Flag leagues around the country are growing at a rapid pace, including co-ed leagues with players ranging from age six to 14, over-35 leagues for adults, and unified leagues, as well. Because of safety concerns, particularly awareness of the dangers of concussions, parents may not allow their kids to join local Pop Warner football leagues or high school programs. Instead, kids can redirect their football-playing interests towards a flag league.  

“I think flag is a great way for parents to still introduce the game of football to younger kids without the contact part of the sport,” says Koppen.

Promotion of flag football by current NFL players, such as two New York Jets teammates, quarterback Josh McCown and linebacker Demario Davis, will also help the sport grow. This past November, McCown and Davis coached the “Fort Hamilton Turkey Bowl”, in which military members from Fort Hamilton Army Base in Brooklyn, New York played an organized game of eight-on-eight football.

Other players continue to share their support for the game, as Browns receivers Rashard Higgins and Ricardo Louis as well as Browns safety Ibraheim Campbell surprised kids at a flag football practice at a recreation center in late September.

Former NFL stars, including Chad Johnson, Justin Forsett, Terrell Owens and Michael Vick, are now involved in the American Flag Football League. After watching his son, Hayden, play the sport, Jeff Lewis was inspired to create the league. He worked as a bond trader  and hedge fund manager in New York for thirty years before moving to the AFFL. On its website, the AFFL is described as “a first of its kind pro league” that “combines the energy of a rapidly growing youth sport in America with world-class, elite athletes.”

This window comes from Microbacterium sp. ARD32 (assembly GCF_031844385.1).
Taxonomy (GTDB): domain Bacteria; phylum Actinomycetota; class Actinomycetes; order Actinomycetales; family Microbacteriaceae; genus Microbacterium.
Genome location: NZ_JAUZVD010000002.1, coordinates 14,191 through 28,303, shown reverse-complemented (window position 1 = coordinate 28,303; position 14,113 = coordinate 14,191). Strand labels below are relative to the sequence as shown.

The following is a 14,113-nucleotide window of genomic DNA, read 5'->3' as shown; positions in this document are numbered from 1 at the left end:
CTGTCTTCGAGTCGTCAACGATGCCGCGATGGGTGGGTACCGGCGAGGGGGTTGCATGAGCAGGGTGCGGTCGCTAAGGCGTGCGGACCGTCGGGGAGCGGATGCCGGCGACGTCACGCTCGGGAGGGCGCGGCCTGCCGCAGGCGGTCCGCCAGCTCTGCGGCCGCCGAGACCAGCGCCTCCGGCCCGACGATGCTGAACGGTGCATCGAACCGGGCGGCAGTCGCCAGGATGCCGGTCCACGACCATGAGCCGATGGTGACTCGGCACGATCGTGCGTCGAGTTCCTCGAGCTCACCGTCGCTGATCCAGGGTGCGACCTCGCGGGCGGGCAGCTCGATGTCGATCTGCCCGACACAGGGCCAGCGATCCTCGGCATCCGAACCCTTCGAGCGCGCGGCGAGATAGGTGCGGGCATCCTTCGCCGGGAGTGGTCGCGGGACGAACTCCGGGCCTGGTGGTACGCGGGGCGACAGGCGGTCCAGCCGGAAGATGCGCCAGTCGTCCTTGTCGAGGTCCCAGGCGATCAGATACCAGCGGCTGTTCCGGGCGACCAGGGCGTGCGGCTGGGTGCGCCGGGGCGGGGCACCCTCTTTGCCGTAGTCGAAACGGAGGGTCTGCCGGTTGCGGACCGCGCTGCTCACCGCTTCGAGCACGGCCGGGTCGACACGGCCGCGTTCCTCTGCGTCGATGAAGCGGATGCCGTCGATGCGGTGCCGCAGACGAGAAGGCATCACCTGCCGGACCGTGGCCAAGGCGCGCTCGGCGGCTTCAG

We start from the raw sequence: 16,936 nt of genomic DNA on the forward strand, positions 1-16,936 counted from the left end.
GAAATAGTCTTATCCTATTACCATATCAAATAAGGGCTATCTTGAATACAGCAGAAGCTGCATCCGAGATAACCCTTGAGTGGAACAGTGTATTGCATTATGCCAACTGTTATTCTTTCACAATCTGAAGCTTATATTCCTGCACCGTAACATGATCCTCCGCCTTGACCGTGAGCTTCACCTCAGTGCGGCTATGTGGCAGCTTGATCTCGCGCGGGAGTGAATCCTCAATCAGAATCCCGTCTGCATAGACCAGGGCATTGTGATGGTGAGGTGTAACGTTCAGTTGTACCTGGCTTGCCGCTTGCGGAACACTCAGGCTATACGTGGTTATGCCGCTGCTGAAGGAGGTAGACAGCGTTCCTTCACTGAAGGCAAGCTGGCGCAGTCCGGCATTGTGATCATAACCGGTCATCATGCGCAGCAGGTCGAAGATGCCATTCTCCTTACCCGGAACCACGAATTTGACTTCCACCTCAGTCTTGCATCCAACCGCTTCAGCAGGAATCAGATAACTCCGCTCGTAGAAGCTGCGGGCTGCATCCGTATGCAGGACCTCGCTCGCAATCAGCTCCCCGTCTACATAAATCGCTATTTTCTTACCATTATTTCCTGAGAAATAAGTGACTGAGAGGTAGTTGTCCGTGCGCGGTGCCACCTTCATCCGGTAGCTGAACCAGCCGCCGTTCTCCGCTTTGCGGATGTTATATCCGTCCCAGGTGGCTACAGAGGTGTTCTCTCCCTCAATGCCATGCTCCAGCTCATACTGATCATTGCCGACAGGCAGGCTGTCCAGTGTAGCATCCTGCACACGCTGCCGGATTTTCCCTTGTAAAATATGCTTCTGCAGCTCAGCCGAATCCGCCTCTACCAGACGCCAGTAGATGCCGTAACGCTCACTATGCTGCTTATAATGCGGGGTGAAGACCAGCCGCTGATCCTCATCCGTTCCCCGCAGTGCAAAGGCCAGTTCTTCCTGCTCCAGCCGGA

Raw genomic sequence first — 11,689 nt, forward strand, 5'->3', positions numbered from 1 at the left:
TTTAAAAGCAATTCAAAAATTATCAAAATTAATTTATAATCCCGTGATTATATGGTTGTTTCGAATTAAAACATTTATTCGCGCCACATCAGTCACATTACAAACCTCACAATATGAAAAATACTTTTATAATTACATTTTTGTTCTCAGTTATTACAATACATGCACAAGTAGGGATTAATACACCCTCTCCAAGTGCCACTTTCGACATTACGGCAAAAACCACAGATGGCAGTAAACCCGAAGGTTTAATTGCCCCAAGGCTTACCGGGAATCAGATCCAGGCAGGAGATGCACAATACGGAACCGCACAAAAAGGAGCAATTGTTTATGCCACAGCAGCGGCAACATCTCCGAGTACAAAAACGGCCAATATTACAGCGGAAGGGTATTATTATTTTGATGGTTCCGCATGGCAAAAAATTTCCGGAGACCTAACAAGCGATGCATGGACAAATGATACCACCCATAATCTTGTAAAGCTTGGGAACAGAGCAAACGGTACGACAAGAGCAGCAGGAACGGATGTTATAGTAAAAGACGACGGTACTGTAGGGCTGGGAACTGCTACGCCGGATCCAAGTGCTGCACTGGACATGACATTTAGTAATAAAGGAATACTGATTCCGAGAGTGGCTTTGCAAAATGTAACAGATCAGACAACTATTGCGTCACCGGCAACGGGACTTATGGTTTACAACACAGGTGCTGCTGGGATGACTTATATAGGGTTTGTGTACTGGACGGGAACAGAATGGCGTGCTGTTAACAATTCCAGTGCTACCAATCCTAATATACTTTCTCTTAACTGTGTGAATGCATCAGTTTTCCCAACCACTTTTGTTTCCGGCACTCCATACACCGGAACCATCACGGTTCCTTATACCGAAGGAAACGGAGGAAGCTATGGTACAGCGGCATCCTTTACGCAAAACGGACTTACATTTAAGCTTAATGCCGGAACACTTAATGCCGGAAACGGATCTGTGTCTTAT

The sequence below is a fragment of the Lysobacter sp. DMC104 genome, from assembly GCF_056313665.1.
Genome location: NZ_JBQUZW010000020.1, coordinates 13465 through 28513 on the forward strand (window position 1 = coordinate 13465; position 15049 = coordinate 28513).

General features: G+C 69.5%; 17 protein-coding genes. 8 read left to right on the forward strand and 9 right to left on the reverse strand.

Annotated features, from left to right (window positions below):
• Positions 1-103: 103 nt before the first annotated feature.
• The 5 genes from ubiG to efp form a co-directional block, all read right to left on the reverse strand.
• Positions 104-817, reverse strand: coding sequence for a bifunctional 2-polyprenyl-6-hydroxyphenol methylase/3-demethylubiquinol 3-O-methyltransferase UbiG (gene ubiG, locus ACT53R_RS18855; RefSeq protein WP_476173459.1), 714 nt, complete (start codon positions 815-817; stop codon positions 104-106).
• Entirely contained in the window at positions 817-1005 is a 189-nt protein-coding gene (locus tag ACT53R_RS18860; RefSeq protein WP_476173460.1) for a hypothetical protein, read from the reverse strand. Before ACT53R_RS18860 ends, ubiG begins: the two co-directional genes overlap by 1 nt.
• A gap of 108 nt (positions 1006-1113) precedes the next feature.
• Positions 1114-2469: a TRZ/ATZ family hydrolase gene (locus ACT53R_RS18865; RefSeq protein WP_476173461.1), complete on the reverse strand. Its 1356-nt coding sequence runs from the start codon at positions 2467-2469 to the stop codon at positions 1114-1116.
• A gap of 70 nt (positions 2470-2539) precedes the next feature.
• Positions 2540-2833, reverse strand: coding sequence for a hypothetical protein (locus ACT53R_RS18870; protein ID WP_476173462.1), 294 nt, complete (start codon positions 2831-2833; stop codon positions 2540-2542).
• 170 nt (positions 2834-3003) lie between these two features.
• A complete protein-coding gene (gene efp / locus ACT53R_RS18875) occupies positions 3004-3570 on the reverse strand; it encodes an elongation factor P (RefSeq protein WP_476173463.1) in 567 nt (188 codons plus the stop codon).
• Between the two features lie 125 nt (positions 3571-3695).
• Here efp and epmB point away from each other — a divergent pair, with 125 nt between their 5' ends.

A debut AFFL game in June sparked some interest in the emerging league. The captains were Owens and Vick.. Vick led his team to a 64-41 victory over Team Owens. Evan Rodriguez, who played in the NFL for three seasons as a tight end, was named the game’s MVP after catching four touchdown passes from Vick. Throughout the game, players sported high-tech flags with wireless radios and magnets in them, which the officials used to determine exactly where the flag was pulled.

“With the speed of folks and the non-injury aspect, I think it’s something that can become very popular,” Gormley said about the AFFL. Koppen agreed: “Usually when you’ve played football and when you’re done, those pads go back up onto the shelf. You don’t put those pads back on. For older players and past players, it might may a good way to play the sport that they love because they’re never going to put their pads back on.”

Back in East Greenwich, the various winning teams of the week are celebrating their victory on the sideline. Meanwhile, the losing team’s coach huddles his players together to break down the strengths and weaknesses of the team during their loss. The EGFFL will once again conclude a successful night of flag football, and went on to conclude an outstanding season, building the path for years to come, just one of many organizations around the country doing the same thing.


Photographs by (from top): Andy Lewis/Icon Sportswire/Getty Images; Hunter Martin/Getty Images; Gene Duncan/Disney/Getty Images